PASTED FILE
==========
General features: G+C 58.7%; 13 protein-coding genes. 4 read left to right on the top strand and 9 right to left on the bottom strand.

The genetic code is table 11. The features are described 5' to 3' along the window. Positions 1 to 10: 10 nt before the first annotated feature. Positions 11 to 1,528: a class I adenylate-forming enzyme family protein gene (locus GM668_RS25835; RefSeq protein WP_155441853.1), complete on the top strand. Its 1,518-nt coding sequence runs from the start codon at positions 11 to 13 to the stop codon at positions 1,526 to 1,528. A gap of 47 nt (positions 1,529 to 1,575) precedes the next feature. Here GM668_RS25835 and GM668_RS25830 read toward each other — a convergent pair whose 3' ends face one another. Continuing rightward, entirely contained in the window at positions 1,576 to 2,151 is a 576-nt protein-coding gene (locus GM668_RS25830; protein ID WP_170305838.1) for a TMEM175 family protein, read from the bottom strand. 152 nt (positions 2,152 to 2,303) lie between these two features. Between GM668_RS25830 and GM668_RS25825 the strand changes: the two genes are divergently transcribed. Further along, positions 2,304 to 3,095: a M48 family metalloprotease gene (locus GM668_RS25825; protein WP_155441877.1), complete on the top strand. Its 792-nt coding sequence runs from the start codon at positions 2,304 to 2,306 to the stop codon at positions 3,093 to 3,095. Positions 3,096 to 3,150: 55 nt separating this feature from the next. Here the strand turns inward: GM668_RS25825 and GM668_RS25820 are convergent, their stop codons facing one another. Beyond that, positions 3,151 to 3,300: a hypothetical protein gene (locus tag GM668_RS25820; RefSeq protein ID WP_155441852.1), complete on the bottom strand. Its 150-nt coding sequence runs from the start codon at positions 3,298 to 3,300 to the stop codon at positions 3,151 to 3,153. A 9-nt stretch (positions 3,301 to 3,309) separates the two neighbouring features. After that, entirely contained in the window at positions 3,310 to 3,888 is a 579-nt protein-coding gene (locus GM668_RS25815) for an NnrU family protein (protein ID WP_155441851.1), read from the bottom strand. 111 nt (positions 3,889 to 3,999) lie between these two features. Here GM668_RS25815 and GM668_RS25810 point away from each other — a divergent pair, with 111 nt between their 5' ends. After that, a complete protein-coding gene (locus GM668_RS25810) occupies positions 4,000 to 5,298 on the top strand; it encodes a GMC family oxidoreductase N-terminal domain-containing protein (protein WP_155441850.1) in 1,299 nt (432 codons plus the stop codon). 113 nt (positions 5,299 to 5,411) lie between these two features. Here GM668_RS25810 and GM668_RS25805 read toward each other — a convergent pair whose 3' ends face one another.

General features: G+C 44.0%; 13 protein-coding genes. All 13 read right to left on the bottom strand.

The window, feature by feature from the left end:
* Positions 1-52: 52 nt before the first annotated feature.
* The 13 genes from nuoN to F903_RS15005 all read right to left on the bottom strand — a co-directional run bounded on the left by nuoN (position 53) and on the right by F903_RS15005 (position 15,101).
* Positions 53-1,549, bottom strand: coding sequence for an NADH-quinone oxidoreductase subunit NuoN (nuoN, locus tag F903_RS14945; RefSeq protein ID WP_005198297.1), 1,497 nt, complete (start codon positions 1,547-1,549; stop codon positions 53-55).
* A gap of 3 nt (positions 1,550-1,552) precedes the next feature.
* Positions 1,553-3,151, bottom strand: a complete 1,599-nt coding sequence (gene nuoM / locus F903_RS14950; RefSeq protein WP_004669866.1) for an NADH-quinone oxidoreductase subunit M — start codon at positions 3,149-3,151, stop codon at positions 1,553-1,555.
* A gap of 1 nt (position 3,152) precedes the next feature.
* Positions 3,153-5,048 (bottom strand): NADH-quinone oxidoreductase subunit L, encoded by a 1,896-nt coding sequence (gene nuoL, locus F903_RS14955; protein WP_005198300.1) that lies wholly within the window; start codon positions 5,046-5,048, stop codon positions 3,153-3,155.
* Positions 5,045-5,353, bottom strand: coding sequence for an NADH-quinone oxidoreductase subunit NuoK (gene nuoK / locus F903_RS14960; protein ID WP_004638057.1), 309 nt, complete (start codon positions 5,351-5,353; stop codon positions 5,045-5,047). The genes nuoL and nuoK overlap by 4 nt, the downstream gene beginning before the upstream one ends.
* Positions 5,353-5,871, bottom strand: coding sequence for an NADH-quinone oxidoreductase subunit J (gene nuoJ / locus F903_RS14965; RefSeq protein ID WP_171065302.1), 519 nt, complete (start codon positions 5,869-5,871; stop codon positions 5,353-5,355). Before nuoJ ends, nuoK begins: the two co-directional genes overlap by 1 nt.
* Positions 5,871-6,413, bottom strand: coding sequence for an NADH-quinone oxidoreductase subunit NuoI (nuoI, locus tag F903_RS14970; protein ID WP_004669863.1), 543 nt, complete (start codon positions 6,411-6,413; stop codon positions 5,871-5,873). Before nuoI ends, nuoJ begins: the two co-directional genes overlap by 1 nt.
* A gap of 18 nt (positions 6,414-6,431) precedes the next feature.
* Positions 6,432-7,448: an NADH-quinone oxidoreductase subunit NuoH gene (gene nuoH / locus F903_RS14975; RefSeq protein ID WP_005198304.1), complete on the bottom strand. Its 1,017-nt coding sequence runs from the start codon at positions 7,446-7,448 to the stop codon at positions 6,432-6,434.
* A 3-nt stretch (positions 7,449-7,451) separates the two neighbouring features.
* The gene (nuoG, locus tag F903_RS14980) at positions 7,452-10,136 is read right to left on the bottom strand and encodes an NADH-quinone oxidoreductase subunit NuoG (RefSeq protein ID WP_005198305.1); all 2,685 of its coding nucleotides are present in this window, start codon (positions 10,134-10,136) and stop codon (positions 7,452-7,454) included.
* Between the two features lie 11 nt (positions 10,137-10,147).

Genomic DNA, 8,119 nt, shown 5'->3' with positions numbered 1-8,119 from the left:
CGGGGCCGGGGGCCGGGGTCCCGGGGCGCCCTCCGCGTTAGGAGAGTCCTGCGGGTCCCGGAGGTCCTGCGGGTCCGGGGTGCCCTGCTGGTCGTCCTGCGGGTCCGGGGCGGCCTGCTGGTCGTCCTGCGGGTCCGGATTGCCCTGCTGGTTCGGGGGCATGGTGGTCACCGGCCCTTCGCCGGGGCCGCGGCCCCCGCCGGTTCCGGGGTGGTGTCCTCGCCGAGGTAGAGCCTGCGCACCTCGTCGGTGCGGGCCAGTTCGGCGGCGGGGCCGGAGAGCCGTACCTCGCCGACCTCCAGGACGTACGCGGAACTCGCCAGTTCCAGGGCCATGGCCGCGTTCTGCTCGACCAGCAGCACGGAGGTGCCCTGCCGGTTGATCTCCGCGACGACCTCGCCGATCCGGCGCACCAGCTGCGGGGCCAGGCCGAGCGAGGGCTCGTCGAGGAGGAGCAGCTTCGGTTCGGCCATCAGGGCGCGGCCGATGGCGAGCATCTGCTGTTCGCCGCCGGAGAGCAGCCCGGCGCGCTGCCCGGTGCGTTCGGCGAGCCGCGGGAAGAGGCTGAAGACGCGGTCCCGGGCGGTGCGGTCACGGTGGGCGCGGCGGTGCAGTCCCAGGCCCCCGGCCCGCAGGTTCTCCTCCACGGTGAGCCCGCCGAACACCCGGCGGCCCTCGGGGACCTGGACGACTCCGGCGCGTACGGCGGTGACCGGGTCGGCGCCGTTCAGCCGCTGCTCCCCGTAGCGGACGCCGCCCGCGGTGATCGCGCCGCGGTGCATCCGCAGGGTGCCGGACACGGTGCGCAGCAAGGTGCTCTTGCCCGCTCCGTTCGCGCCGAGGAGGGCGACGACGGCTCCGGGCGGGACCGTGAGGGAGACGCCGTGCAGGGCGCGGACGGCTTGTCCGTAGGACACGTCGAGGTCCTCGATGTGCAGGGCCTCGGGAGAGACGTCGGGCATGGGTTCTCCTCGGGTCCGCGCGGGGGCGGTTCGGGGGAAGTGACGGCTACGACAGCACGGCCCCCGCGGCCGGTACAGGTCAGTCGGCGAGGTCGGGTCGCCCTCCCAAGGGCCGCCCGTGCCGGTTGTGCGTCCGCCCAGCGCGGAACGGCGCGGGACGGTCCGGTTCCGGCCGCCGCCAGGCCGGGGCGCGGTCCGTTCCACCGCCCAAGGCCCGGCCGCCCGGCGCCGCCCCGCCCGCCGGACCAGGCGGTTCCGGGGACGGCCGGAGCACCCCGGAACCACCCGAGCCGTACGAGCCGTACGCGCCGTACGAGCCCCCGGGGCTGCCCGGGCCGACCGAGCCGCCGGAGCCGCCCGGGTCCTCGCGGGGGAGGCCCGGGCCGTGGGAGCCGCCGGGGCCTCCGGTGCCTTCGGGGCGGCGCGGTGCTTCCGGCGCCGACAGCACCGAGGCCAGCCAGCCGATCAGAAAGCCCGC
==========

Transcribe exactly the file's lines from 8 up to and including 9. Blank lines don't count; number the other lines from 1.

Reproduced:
* A gap of 3 nt (positions 1,550-1,552) precedes the next feature.
* Positions 1,553-3,151, bottom strand: a complete 1,599-nt coding sequence (gene nuoM / locus F903_RS14950; RefSeq protein WP_004669866.1) for an NADH-quinone oxidoreductase subunit M — start codon at positions 3,149-3,151, stop codon at positions 1,553-1,555.